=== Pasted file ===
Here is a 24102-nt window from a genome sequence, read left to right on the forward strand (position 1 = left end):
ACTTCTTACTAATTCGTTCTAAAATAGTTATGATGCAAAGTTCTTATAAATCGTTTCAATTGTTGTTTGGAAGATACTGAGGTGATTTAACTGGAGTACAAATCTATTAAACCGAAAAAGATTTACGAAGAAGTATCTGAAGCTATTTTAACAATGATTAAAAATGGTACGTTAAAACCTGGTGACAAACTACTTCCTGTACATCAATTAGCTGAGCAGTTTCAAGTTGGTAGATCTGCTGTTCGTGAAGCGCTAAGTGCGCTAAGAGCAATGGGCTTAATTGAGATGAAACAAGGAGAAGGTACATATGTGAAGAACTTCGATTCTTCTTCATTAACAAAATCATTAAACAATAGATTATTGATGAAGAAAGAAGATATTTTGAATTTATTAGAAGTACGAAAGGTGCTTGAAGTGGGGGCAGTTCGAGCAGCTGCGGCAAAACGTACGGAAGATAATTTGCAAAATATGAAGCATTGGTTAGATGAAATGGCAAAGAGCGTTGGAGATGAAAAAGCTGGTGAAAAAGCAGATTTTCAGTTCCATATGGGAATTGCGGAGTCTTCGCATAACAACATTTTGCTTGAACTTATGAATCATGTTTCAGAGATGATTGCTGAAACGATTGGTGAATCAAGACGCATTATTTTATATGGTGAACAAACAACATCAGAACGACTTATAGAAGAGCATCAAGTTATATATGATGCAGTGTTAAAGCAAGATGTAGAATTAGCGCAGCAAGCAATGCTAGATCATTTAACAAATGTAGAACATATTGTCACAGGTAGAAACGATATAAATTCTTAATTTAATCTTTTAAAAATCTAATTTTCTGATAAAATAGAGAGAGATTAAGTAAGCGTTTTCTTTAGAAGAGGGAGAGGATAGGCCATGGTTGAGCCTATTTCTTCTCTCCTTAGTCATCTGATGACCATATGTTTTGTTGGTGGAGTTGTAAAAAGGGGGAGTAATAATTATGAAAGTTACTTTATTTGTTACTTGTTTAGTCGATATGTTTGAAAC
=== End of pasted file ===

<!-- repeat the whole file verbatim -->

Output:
Here is a 24102-nt window from a genome sequence, read left to right on the forward strand (position 1 = left end):
ACTTCTTACTAATTCGTTCTAAAATAGTTATGATGCAAAGTTCTTATAAATCGTTTCAATTGTTGTTTGGAAGATACTGAGGTGATTTAACTGGAGTACAAATCTATTAAACCGAAAAAGATTTACGAAGAAGTATCTGAAGCTATTTTAACAATGATTAAAAATGGTACGTTAAAACCTGGTGACAAACTACTTCCTGTACATCAATTAGCTGAGCAGTTTCAAGTTGGTAGATCTGCTGTTCGTGAAGCGCTAAGTGCGCTAAGAGCAATGGGCTTAATTGAGATGAAACAAGGAGAAGGTACATATGTGAAGAACTTCGATTCTTCTTCATTAACAAAATCATTAAACAATAGATTATTGATGAAGAAAGAAGATATTTTGAATTTATTAGAAGTACGAAAGGTGCTTGAAGTGGGGGCAGTTCGAGCAGCTGCGGCAAAACGTACGGAAGATAATTTGCAAAATATGAAGCATTGGTTAGATGAAATGGCAAAGAGCGTTGGAGATGAAAAAGCTGGTGAAAAAGCAGATTTTCAGTTCCATATGGGAATTGCGGAGTCTTCGCATAACAACATTTTGCTTGAACTTATGAATCATGTTTCAGAGATGATTGCTGAAACGATTGGTGAATCAAGACGCATTATTTTATATGGTGAACAAACAACATCAGAACGACTTATAGAAGAGCATCAAGTTATATATGATGCAGTGTTAAAGCAAGATGTAGAATTAGCGCAGCAAGCAATGCTAGATCATTTAACAAATGTAGAACATATTGTCACAGGTAGAAACGATATAAATTCTTAATTTAATCTTTTAAAAATCTAATTTTCTGATAAAATAGAGAGAGATTAAGTAAGCGTTTTCTTTAGAAGAGGGAGAGGATAGGCCATGGTTGAGCCTATTTCTTCTCTCCTTAGTCATCTGATGACCATATGTTTTGTTGGTGGAGTTGTAAAAAGGGGGAGTAATAATTATGAAAGTTACTTTATTTGTTACTTGTTTAGTCGATATGTTTGAAAC